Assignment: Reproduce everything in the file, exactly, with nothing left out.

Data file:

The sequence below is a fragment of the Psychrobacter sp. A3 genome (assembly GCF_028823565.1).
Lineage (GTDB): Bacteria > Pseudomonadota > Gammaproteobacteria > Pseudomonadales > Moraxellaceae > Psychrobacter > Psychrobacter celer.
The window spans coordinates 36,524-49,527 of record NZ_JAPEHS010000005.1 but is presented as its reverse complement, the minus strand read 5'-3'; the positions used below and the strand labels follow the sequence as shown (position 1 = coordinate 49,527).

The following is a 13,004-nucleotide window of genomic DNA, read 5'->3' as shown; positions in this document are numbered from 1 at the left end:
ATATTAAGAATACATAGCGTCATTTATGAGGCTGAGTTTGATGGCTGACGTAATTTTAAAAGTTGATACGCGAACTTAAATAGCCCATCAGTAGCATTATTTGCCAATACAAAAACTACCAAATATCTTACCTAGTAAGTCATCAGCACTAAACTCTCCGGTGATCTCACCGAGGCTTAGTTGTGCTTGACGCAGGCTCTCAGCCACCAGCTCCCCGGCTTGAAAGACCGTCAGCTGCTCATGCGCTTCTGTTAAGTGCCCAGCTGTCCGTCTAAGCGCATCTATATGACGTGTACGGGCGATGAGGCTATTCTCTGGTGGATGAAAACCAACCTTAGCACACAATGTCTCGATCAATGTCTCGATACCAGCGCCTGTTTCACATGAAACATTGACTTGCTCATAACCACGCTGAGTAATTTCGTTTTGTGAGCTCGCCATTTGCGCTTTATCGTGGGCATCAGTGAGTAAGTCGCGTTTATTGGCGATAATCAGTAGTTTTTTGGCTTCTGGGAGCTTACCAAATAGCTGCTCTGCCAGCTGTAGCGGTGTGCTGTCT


The sequence below is a fragment of the Psychrobacter sp. A3 genome (assembly GCF_028823565.1).
Lineage (GTDB): Bacteria > Pseudomonadota > Gammaproteobacteria > Pseudomonadales > Moraxellaceae > Psychrobacter > Psychrobacter celer.
The window spans coordinates 36,524-49,527 of record NZ_JAPEHS010000005.1 but is presented as its reverse complement, the minus strand read 5'-3'; the positions used below and the strand labels follow the sequence as shown (position 1 = coordinate 49,527).

The following is a 13,004-nucleotide window of genomic DNA, read 5'->3' as shown; positions in this document are numbered from 1 at the left end:
ATATTAAGAATACATAGCGTCATTTATGAGGCTGAGTTTGATGGCTGACGTAATTTTAAAAGTTGATACGCGAACTTAAATAGCCCATCAGTAGCATTATTTGCCAATACAAAAACTACCAAATATCTTACCTAGTAAGTCATCAGCACTAAACTCTCCGGTGATCTCACCGAGGCTTAGTTGTGCTTGACGCAGGCTCTCAGCCACCAGCTCCCCGGCTTGAAAGACCGTCAGCTGCTCATGCGCTTCTGTTAAGTGCCCAGCTGTCCGTCTAAGCGCATCTATATGACGTGTACGGGCGATGAGGCTATTCTCTGGTGGATGAAAACCAACCTTAGCACACAATGTCTCGATCAATGTCTCGATACCAGCGCCTGTTTCACATGAAACATTGACTTGCTCATAACCACGCTGAGTAATTTCGTTTTGTGAGCTCGCCATTTGCGCTTTATCGTGGGCATCAGTGAGTAAGTCGCGTTTATTGGCGATAATCAGTAGTTTTTTGGCTTCTGGGAGCTTACCAAATAGCTGCTCTGCCAGCTGTAGCGGTGTGCTGTCT